The Lesson from the Ejections

I like sports. While I don’t fall into the category of “athletic”, I do enjoy watching ball games and attempting to play a sport or two on occasion. I’m a fan of a few teams, but I would have to say my favorite team in the Atlanta Braves.

Growing up in Alabama, I didn’t have any pro teams of any sport to cheer for in my own state. My parents grew up in Georgia, so we were default Braves fans. The Braves were still on TBS for nearly every game in those days, so we were always able to catch a game.

This past Saturday I was driving up to Atlanta to meet with a few friends. As I got closer to Atlanta I found a radio station playing the Braves game. The game hadn’t started yet, but the retirement ceremony for Bobby Cox was under way.

Bobby Cox is the 4th winningest manager in MLB history. He led the Braves to 14 straight division titles, which is an unprecedented feat in any sport. Players such as John Smoltz, Greg Maddox, Chipper Jones, and (my sister’s favorite) Javier Lopez have come under his leadership.

For Braves fans, I think there is one record that they appreciate more than the number of wins or division titles. Bobby Cox holds the record for the most ejections of any manager, which is currently at 158. Why so many ejections? He isn’t a mean manager like some, he doesn’t get in fights with his players like some, and he doesn’t cuss at the media like some. Why get ejected so often? Simple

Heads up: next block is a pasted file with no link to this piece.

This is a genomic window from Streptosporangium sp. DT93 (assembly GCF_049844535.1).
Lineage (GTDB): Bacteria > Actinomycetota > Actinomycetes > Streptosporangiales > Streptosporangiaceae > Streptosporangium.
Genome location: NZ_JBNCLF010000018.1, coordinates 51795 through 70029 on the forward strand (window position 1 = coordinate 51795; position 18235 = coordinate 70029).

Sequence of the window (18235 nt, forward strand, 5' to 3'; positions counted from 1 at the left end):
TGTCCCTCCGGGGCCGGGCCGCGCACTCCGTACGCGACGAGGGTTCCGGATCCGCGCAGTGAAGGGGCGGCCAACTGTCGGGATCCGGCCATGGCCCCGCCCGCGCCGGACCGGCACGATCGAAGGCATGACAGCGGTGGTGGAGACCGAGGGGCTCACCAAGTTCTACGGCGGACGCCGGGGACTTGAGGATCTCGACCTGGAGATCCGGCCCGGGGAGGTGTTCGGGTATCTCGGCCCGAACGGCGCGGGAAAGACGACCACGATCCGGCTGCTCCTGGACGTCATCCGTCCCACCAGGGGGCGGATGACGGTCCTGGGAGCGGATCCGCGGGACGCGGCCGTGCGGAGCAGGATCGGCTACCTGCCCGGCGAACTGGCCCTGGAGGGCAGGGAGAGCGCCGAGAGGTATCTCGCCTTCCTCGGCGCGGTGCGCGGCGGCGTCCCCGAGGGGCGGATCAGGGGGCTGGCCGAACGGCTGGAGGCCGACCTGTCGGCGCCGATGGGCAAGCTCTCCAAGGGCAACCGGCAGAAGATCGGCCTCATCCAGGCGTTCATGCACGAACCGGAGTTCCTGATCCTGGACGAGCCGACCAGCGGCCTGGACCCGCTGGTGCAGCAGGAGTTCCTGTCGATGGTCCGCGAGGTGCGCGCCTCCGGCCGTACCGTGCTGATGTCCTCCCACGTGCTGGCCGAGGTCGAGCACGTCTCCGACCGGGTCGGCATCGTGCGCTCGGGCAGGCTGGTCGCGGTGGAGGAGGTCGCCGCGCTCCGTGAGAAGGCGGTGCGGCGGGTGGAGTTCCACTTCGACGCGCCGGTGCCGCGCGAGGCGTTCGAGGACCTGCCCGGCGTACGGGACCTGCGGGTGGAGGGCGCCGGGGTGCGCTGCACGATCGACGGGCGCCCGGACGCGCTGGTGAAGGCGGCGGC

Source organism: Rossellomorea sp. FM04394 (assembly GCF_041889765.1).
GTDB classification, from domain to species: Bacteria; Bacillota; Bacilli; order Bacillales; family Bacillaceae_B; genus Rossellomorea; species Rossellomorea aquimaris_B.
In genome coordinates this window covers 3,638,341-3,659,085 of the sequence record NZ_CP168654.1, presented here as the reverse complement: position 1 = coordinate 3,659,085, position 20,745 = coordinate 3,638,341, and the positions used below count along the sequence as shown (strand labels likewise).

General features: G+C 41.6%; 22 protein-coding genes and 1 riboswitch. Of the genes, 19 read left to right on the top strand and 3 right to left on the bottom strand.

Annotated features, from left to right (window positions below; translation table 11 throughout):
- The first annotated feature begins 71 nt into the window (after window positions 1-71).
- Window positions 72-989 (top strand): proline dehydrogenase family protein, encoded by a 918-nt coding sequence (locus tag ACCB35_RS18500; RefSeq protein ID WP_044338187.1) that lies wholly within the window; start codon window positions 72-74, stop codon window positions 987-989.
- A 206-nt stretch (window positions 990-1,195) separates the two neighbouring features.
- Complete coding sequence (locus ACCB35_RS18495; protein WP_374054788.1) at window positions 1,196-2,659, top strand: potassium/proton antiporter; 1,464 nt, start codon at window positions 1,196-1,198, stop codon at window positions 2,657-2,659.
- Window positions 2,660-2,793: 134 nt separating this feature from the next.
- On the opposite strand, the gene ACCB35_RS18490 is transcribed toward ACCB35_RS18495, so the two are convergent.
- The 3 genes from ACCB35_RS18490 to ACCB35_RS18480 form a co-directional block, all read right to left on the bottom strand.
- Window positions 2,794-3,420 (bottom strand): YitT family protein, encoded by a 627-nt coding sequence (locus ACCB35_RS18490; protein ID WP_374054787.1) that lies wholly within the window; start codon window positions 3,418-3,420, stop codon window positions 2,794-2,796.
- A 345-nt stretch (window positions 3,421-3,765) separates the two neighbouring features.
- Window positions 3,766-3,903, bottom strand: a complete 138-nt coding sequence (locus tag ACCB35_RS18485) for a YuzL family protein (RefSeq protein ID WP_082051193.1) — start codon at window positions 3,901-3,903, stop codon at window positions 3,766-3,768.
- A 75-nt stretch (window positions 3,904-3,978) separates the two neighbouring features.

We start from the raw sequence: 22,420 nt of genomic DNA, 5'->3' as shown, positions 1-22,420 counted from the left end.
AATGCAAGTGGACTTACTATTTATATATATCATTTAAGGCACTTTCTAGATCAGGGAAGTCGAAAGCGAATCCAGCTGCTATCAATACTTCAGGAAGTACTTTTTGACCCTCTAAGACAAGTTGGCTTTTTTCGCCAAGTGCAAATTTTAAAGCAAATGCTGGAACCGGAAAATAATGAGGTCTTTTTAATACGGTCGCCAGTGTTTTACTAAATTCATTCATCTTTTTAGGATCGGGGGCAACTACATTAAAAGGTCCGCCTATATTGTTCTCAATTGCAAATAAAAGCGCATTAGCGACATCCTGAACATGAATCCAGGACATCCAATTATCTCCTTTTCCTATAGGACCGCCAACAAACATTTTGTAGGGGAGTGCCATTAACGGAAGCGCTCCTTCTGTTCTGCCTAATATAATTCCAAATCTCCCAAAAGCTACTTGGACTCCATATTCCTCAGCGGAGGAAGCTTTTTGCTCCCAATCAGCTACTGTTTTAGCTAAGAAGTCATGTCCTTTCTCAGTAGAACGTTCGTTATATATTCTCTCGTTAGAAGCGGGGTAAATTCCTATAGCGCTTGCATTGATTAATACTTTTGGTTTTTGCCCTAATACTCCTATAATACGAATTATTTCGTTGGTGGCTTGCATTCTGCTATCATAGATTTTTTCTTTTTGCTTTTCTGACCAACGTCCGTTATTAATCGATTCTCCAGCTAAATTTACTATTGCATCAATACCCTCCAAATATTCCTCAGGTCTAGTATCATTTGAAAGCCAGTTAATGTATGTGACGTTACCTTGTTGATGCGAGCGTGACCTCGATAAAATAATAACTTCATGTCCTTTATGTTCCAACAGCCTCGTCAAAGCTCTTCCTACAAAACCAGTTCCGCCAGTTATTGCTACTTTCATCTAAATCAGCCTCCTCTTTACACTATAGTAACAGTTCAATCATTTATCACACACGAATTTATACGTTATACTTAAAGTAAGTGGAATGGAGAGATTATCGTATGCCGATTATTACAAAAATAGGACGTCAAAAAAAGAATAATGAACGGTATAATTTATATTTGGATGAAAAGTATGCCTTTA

He got ejected because of the fierce loyalty to his players.

Cox didn’t come waddling out of the dugout for fun because he felt like watching the game in the locker room. He almost always got ejected to prevent his players from getting ejected. He knew that he couldn’t throw strikeouts and hit home runs, but they could. If anyone was going to get ejected, he wanted it to be him. He was willing to take the fall so that his players and the team could have the opportunity for success

How often do you defend those you lead with that kind of fierce loyalty? With every ejection Cox proved to his players that he was there to defend them no matter what. The more they saw his commitment to them, they became more committed to him. Protecting those he led was a high priority, and everyone knew it.

As we lead those around us, we should seek to defend them no matter what. Such a loyalty to those you lead shows them your willingness to work for them. This can begin to build a culture of respect and loyalty that can’t be developed through cute sayings and training sessions. Respect and loyalty lead to deep trust, which leads to a team that is unstoppable.

And let’s hope the Braves have become a team that is unstoppable, all the way to another World Series title.

Related Post